Key Points for the Week
- Stocks closed sharply lower after a week full of big swings up and down.
- The Federal Reserve reduced rates and launched a new round of quantitative easing designed to support lending and the functioning of credit markets.
- The president and the U.S. House agreed to fiscal support for individuals severely impacted by the coronavirus, which is expected to be passed by the Senate.
Stocks and bonds continued to be buffeted about by waves of data and policy actions designed to combat the coronavirus and the secondary effects of the virus on individuals, businesses, and markets.
Volatility has been real over the past two weeks, with most days being 1 percent swings up or down. Markets react quickly to new information and, right now, new information keeps coming to the market at a rapid pace, fueling this volatility in the near term.
- A sharp decline on Thursday afternoon ended the longest bull market in history (a stretch of 11 years without a 20 percent decline). As the accompanying chart below shows, investors who invested for the long-term benefited from this prolonged stretch of growth.
- The Federal Reserve launched a large set of measures to firm up support for the financial system by cutting interest rates by 1 percent, taking their benchmark rate to near zero, and taking steps to provide banks extra liquidity through the purchase of bonds and the lowering of reserve requirements for banks.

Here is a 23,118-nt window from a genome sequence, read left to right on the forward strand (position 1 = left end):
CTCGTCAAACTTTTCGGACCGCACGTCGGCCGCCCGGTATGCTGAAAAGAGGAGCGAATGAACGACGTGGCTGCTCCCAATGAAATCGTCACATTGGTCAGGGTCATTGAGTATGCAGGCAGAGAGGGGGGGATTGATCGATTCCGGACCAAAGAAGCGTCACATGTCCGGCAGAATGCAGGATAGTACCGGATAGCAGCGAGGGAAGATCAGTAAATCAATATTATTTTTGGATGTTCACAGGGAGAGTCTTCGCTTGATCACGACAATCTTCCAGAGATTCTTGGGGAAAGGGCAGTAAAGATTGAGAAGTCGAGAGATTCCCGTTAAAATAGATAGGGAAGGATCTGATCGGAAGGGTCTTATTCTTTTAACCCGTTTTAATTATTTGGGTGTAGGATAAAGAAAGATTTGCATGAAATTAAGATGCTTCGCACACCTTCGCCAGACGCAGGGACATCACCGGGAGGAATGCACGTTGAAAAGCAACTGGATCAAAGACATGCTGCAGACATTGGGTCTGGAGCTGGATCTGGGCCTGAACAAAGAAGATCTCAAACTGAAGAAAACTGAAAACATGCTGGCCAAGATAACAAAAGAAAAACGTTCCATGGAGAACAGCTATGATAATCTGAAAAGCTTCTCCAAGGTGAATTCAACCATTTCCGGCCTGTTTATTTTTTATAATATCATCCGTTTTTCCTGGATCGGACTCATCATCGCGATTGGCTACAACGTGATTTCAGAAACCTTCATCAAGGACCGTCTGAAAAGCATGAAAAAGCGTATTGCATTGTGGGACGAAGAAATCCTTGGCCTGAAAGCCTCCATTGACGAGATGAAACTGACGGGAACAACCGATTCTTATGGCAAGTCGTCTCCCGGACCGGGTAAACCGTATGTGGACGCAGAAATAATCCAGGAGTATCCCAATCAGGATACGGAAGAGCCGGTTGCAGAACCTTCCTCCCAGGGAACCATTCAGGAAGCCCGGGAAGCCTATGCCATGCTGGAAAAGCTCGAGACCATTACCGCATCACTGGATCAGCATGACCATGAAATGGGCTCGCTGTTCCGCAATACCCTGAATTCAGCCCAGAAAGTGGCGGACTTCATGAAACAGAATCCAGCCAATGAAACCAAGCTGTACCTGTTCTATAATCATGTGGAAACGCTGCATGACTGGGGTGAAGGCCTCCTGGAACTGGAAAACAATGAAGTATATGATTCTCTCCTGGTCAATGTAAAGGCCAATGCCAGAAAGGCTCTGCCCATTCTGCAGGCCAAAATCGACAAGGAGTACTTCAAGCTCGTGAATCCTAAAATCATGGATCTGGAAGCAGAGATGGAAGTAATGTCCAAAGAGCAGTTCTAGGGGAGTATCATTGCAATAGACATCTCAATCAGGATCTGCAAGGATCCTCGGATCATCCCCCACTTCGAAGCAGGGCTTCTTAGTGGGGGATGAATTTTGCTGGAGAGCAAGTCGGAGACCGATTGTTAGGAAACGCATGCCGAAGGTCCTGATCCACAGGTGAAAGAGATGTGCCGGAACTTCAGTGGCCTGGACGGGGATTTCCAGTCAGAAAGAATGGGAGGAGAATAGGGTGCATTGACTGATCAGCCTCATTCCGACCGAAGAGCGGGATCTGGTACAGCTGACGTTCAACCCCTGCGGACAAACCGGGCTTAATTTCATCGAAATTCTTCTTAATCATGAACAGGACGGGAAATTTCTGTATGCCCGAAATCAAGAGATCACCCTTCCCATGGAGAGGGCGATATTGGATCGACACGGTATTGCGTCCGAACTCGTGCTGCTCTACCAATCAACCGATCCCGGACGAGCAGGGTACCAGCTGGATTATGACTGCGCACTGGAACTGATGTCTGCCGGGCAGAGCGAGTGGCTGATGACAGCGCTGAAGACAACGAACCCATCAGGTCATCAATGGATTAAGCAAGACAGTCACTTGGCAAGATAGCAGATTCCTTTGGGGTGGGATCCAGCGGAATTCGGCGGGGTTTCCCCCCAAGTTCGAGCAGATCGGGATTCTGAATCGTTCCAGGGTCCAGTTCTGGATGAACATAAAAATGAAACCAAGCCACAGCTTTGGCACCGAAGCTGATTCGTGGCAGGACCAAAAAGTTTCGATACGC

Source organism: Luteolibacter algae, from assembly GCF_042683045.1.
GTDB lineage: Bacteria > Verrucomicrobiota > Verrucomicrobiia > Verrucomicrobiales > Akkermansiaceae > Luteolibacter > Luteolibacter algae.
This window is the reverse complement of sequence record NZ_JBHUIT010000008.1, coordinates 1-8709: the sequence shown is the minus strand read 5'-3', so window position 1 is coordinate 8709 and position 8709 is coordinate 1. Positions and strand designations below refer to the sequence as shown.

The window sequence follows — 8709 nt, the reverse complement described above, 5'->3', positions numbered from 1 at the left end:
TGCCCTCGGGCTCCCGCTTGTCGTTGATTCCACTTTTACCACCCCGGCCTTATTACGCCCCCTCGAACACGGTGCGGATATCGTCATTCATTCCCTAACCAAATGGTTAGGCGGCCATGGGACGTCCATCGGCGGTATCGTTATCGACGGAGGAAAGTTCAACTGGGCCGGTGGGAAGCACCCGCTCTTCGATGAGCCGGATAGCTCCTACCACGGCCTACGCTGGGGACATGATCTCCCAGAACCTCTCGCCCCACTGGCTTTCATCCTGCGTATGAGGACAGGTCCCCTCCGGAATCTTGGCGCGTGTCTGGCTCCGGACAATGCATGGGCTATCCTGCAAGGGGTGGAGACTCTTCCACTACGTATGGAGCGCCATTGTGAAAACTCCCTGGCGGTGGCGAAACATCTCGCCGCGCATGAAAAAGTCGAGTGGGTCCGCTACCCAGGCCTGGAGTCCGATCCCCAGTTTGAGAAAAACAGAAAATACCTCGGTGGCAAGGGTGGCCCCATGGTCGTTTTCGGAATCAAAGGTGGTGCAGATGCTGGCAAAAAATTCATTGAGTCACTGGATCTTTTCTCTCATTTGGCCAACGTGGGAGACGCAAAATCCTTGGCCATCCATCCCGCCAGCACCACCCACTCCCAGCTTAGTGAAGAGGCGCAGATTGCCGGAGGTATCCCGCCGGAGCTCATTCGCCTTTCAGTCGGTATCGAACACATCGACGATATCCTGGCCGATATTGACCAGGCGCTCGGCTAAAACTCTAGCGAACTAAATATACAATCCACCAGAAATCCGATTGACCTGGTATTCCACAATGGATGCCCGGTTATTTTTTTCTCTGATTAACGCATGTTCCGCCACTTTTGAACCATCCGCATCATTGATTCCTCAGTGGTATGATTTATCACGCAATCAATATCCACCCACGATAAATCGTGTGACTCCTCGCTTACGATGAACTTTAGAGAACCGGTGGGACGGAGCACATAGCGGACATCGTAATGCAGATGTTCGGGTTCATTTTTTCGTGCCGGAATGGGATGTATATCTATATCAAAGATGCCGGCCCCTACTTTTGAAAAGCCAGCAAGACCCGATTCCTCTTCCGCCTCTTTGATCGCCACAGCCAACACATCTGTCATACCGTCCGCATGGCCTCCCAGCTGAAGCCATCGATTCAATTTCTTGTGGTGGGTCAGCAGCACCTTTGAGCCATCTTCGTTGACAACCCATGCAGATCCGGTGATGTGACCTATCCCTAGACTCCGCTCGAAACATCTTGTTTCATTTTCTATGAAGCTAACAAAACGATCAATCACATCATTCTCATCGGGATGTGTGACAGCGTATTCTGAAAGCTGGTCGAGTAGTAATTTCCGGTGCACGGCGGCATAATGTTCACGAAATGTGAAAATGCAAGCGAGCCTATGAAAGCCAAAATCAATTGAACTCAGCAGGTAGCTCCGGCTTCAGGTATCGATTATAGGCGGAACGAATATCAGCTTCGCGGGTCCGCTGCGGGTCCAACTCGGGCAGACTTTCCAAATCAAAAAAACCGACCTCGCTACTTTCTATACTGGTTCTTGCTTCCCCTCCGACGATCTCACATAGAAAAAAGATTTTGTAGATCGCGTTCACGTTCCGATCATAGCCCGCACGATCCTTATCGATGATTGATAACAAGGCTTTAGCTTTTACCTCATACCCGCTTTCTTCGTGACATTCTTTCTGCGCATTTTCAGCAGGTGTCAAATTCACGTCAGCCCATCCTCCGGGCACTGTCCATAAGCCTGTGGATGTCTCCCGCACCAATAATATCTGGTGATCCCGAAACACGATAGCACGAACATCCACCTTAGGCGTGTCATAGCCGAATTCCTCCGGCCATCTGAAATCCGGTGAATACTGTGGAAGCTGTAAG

- The Senate is set to pass a bill agreed on by President Trump and the House to provide financial support for individuals and businesses while the country seeks to contain the coronavirus.
- More businesses are having employees work from home. Churches and other organizations moved meetings online. The reduced interaction will shrink some key activities, but less interaction will help slow the spread of the coronavirus.
- The president announced restrictions on travel to Europe, where the virus is spreading most rapidly. Some regions are closing restaurants or requiring diners to take their food home rather than be exposed to a wider group of people.
- Sporting organizations cancelled tournaments and delayed or suspended seasons. Concerts are being cancelled, too.